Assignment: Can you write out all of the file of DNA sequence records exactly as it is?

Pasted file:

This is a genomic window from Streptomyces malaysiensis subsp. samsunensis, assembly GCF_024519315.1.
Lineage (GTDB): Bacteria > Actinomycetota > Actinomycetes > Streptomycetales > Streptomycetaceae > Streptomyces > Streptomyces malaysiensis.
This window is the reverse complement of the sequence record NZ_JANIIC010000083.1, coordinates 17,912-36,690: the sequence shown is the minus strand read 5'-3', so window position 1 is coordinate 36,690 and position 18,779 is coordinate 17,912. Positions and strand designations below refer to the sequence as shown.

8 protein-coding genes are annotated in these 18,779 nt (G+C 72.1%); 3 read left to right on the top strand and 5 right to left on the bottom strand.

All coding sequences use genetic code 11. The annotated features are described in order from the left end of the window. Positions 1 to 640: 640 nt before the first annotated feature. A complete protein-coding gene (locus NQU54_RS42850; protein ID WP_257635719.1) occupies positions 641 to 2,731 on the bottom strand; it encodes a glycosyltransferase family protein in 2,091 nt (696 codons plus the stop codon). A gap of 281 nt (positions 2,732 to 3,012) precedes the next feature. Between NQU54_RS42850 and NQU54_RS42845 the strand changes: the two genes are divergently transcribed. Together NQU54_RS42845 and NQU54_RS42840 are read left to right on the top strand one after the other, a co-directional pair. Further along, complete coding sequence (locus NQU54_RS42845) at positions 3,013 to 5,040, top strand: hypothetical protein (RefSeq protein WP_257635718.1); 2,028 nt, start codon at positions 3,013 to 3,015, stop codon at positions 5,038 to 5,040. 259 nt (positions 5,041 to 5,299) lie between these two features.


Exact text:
This is a genomic window from Streptomyces malaysiensis subsp. samsunensis, assembly GCF_024519315.1.
Lineage (GTDB): Bacteria > Actinomycetota > Actinomycetes > Streptomycetales > Streptomycetaceae > Streptomyces > Streptomyces malaysiensis.
This window is the reverse complement of the sequence record NZ_JANIIC010000083.1, coordinates 17,912-36,690: the sequence shown is the minus strand read 5'-3', so window position 1 is coordinate 36,690 and position 18,779 is coordinate 17,912. Positions and strand designations below refer to the sequence as shown.

8 protein-coding genes are annotated in these 18,779 nt (G+C 72.1%); 3 read left to right on the top strand and 5 right to left on the bottom strand.

All coding sequences use genetic code 11. The annotated features are described in order from the left end of the window. Positions 1 to 640: 640 nt before the first annotated feature. A complete protein-coding gene (locus NQU54_RS42850; protein ID WP_257635719.1) occupies positions 641 to 2,731 on the bottom strand; it encodes a glycosyltransferase family protein in 2,091 nt (696 codons plus the stop codon). A gap of 281 nt (positions 2,732 to 3,012) precedes the next feature. Between NQU54_RS42850 and NQU54_RS42845 the strand changes: the two genes are divergently transcribed. Together NQU54_RS42845 and NQU54_RS42840 are read left to right on the top strand one after the other, a co-directional pair. Further along, complete coding sequence (locus NQU54_RS42845) at positions 3,013 to 5,040, top strand: hypothetical protein (RefSeq protein WP_257635718.1); 2,028 nt, start codon at positions 3,013 to 3,015, stop codon at positions 5,038 to 5,040. 259 nt (positions 5,041 to 5,299) lie between these two features.